Plus, he obviously only uses a 'pen' style brush.
I don't see much discussion about the ability of these charts to condense large amounts of data into compact spaces. No mention of these devices ability to encode a concept into a visual experience... Not to put too fine a point to it but... What Would Edward Tufte Say?
...good point, like to see more of this type of comment in this thread.
Sounds like what you are saying is along the lines of (paraphrasing here) almost correct as opposed to precisely inaccurate.
I hope others will add more along the same lines.
^Not necessarily correlates with information retention.
The problem is that good hand-drawn figures are hard - xkcd just makes it look easy.
So awesome work!
A similar application is awwapp.com
d3.js should probably have you covered.
Complicated part is in intelligent fragmentation and jiggling based on hand velocity and hand muscle modeling but it's pretty easy to get decent result. Another technique to combine this with is drawing each path more than once but, like bold fonts, result is not as generally useful.
If this ever gets popular, I think we'll be in trouble.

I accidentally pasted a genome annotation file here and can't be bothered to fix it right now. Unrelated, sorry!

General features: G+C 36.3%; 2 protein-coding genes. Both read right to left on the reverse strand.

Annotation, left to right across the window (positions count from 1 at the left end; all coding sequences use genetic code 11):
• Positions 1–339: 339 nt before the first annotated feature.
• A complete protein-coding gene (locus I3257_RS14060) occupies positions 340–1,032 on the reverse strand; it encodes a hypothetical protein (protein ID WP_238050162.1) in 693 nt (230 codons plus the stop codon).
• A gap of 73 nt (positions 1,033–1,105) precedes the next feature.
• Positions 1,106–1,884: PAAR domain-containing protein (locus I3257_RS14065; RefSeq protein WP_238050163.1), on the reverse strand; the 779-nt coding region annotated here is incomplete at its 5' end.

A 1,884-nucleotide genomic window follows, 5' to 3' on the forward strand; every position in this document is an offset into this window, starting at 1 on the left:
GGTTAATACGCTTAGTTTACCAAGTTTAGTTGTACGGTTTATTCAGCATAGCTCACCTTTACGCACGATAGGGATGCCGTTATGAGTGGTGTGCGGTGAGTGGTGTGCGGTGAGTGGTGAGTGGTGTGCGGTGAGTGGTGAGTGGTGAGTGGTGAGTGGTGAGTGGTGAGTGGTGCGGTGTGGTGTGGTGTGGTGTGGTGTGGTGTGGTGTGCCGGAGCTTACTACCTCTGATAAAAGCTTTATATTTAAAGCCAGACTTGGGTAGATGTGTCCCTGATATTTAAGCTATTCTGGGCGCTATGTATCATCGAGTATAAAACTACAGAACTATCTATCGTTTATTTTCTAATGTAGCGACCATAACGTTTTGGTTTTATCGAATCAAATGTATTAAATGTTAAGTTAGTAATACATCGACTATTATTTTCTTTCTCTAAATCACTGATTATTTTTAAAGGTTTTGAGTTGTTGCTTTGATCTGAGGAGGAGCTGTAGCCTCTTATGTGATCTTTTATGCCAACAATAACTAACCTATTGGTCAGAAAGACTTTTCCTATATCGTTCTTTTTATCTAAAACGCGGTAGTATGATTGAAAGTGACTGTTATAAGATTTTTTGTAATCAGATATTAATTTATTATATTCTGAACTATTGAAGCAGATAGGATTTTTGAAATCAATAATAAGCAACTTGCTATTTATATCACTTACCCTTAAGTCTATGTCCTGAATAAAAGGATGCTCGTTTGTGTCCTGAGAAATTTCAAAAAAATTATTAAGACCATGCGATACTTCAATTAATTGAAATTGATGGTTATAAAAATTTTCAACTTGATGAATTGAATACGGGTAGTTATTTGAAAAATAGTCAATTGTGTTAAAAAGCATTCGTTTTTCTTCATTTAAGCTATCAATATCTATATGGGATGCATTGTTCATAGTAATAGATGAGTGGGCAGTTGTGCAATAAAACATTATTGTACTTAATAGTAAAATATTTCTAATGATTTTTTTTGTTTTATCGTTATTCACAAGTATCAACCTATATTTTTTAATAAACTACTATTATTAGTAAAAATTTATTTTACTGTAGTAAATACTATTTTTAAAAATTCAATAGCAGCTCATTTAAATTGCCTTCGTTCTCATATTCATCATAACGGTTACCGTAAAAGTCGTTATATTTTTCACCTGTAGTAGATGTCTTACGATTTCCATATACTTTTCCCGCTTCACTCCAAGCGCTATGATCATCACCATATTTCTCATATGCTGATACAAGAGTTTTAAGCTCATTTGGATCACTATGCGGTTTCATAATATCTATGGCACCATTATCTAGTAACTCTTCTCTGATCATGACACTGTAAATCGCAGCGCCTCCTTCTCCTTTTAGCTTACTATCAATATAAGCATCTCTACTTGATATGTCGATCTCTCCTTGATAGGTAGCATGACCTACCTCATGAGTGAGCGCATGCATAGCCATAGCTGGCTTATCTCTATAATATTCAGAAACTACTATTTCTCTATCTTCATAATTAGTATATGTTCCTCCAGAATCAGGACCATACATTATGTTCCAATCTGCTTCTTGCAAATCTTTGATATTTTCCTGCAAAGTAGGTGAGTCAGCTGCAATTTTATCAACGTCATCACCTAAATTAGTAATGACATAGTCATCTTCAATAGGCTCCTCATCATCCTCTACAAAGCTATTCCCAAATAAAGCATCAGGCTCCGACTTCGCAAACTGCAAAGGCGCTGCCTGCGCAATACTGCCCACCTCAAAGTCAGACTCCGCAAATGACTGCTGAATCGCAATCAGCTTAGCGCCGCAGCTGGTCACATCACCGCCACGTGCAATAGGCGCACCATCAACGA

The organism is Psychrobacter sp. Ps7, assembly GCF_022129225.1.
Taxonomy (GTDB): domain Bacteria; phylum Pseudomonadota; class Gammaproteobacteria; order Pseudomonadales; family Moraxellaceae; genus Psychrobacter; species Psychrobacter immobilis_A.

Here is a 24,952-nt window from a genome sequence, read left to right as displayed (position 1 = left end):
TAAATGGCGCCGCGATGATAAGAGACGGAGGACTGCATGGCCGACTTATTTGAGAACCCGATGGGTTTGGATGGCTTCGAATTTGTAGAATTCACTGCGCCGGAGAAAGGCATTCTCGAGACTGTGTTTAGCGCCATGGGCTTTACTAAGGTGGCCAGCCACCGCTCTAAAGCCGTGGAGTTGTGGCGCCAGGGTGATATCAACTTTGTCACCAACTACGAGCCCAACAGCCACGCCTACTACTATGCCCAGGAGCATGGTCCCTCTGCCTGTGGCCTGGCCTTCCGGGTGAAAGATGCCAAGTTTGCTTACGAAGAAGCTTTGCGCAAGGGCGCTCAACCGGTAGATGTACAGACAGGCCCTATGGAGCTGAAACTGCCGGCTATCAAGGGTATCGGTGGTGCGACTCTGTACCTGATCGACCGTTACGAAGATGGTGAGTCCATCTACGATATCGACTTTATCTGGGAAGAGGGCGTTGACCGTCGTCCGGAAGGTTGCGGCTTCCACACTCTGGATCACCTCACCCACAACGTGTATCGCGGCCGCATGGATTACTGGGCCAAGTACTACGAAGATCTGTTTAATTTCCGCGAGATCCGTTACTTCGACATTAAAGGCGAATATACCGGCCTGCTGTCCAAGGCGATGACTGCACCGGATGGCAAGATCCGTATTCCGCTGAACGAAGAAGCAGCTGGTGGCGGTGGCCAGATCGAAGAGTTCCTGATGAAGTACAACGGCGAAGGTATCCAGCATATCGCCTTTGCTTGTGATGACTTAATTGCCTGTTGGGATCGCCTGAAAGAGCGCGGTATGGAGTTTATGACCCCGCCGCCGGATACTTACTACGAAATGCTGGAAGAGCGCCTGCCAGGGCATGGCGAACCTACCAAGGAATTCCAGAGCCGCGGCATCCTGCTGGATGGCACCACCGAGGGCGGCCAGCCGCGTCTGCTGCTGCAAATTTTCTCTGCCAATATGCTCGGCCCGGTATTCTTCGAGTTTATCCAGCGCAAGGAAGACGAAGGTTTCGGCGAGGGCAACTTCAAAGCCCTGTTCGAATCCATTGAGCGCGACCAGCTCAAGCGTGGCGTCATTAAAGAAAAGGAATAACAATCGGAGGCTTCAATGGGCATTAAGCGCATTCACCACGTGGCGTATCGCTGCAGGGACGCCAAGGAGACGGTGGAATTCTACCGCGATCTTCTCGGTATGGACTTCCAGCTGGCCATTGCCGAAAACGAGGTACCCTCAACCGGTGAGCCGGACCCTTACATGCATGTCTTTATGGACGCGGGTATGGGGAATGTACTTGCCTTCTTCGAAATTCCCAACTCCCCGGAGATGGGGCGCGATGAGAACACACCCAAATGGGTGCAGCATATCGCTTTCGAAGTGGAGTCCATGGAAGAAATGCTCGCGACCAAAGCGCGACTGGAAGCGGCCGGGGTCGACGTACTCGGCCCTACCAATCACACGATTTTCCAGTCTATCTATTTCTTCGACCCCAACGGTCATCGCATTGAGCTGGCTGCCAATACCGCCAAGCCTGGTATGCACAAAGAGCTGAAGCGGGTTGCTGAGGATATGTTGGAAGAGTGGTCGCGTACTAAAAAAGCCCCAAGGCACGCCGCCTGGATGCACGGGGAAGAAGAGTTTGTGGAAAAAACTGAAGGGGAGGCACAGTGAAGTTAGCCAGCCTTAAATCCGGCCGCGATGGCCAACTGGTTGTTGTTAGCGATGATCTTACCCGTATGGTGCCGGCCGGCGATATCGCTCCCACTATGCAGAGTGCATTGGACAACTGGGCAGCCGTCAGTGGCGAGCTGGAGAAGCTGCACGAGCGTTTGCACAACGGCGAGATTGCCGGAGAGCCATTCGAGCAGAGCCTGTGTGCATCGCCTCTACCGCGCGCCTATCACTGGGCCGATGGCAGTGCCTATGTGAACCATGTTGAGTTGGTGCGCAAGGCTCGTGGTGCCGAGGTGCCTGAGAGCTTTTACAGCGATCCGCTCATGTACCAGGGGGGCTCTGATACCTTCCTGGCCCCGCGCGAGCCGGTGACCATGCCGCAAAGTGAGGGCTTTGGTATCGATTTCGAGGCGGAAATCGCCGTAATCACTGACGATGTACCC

An online tool would be awesome.... :)
One for the backburner list.
Umm, draw them by hand? I don't want to seem to be stating the obvious, but ...
* Take some fine-point felt pens, draw the chart on paper, and scan it.
* Use a drawing program that has a freehand option, a mode where you can sketch using a mouse or other pointing device.
* Take an art course, fail the course, but succeed in getting the requisite materials.
The second solution (Simon wood) uses rasterzation and image processing to do the trick, thus losing vector data.
I like this idea, but the results have what I would say is "very low momentum" in them (not speaking with any kind of terminology here, just ad hoc) meaning that just as when you write L E T T E R S e..x..t..r..e...m...e...l...y... s--l---o---w---l---y you get much more wiggle in them, the two images on this page are very very wavy, as though the pen that drew them had no momentum.
isn't there a way to have lines be drawn by a hand that has inertia/momentum and is trying to follow the logical curve, but just wavers a certain percentage and correct as it goes along? This is what gets (in my opinion) the result we see. Someone drawing at a good pace by hand and correcting while he does so. not a "random deviation" around the logical path, whch is what these results seem to be more like.